may have sprung from somebody's "nutty" idea, and the amateur should feel encouraged to do all the experimenting he likes in this direction.

In closing this chapter, I submit for public bombardment or acclaim one of my own "nutty" ideas which I have used with success and satisfaction on several rifles, but which I do not use habitually, partly because of the wise cracks which usually accompany its appearance, and partly because 1 have not yet settled on final dimensions. Several models of this "inverted" type of sight are shown in Figure 184. The idea (nutty or otherwise) is that when aiming at game it is quite necessary if not more so to see what is below the bead, than it is to see what is above. We seldom want to hold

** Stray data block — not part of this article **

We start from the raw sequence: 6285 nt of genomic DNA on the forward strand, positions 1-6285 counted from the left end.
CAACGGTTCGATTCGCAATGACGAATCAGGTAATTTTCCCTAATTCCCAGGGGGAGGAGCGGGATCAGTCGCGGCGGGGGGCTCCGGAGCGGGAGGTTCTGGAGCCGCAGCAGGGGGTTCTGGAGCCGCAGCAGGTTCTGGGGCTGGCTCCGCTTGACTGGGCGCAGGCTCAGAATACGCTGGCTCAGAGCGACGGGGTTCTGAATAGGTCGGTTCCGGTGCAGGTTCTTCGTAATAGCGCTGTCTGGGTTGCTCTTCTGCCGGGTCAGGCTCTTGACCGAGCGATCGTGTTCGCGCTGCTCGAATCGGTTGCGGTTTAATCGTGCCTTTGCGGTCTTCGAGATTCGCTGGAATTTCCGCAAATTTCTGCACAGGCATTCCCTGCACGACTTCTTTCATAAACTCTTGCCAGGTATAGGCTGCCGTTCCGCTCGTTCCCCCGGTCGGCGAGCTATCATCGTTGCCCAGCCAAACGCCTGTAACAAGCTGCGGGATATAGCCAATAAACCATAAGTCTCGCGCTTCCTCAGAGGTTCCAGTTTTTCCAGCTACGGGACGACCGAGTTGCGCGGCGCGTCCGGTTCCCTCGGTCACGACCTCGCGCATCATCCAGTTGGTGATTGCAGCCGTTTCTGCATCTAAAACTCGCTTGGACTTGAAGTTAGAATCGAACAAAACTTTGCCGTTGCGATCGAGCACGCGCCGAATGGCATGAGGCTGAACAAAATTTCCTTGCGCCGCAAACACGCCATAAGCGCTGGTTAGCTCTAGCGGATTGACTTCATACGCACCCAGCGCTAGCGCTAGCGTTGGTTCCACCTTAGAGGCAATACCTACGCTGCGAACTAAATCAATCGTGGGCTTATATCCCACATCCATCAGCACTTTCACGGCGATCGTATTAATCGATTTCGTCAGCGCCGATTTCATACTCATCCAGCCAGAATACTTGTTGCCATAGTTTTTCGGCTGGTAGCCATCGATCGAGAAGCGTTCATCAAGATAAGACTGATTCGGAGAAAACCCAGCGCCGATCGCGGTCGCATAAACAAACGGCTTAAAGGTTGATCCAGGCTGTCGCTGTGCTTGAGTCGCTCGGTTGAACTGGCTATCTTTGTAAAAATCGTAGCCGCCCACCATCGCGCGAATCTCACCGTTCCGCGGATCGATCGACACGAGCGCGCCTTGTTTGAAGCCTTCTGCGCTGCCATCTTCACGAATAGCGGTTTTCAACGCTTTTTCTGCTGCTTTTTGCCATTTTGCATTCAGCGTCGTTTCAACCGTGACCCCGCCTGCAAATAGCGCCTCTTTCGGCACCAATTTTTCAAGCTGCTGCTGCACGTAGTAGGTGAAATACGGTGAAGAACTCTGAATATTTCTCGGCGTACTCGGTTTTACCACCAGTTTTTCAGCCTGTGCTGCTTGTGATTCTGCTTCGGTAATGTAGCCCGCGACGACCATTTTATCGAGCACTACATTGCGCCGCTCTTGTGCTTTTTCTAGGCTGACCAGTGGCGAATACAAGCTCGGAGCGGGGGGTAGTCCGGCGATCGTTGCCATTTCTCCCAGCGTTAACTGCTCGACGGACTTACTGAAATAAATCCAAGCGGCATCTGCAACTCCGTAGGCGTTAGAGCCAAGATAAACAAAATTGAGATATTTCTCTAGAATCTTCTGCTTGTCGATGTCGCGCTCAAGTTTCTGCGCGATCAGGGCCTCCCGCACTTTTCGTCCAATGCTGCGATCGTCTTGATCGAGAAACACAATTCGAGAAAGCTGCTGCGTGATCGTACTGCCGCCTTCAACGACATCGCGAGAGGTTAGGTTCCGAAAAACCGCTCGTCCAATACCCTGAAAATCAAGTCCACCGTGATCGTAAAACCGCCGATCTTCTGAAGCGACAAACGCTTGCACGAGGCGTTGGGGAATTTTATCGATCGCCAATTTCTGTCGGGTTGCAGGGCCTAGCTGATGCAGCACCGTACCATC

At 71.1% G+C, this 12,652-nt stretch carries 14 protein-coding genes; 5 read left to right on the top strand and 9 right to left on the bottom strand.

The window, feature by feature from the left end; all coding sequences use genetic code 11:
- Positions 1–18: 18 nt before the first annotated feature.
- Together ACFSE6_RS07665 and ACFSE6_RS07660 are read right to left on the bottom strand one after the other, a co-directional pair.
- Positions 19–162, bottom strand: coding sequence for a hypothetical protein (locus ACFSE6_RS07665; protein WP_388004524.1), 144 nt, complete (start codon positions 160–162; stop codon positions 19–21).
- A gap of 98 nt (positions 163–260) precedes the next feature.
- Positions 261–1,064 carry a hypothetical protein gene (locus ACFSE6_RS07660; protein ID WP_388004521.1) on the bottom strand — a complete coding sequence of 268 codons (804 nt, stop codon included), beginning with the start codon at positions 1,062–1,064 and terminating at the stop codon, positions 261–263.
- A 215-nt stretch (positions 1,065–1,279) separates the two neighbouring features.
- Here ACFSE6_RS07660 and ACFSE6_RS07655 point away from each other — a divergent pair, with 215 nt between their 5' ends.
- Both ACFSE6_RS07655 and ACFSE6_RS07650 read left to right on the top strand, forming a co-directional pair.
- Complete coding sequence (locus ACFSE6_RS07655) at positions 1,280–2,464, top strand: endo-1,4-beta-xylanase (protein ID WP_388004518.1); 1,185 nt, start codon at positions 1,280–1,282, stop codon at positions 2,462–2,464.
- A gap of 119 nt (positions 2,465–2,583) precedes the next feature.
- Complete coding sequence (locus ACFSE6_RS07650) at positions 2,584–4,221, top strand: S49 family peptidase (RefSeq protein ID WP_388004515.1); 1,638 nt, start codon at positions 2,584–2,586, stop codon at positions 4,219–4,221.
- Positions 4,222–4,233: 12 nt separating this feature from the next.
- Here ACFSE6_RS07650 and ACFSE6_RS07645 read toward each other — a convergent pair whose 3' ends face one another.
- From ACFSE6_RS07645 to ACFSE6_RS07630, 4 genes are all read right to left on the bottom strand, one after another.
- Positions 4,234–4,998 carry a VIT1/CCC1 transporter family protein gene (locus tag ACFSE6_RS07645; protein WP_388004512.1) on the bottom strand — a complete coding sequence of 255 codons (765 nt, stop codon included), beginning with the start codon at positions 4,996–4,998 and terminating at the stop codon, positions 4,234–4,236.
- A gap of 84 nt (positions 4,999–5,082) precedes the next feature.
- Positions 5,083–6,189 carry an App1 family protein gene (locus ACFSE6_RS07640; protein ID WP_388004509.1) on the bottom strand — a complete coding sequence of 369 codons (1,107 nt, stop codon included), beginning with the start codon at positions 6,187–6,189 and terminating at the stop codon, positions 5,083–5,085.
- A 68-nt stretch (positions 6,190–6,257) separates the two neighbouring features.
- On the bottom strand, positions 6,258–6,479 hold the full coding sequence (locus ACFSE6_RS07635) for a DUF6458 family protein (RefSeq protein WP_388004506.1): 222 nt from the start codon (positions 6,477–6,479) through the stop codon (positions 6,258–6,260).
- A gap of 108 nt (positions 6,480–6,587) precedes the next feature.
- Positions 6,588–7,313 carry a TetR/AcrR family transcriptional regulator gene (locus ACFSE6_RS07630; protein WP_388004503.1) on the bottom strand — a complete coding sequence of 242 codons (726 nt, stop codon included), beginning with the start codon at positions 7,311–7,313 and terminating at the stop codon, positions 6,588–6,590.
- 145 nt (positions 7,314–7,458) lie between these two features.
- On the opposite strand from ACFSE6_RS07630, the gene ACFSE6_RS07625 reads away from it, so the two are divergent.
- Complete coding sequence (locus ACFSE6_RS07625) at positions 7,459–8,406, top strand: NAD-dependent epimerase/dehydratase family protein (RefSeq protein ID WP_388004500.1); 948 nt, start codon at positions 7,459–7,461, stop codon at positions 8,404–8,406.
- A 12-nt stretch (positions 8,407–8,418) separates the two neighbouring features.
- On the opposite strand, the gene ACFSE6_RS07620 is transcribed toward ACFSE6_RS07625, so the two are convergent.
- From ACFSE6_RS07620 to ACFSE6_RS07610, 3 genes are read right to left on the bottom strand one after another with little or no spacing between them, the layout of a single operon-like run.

under, but frequently desire to hold over. With this sight, holding over does not in the least obscure any part of the animal, and one can gauge to a nicety just how much higher he is holding. Such a sight must of course be used only with an aperture rear sight. Naturally it would not be approved by those who find the hood a drawback in the woods, particularly if the hood is made large enough not to obscure the field. It seems to me that I catch my aim a bit quicker with this sight than any other, but time will tell. The sight is not on the market, and has only been made experimentally. It might be called the "hold-over" sight—possibly on the assumption that the designer should be confined in the holdover.

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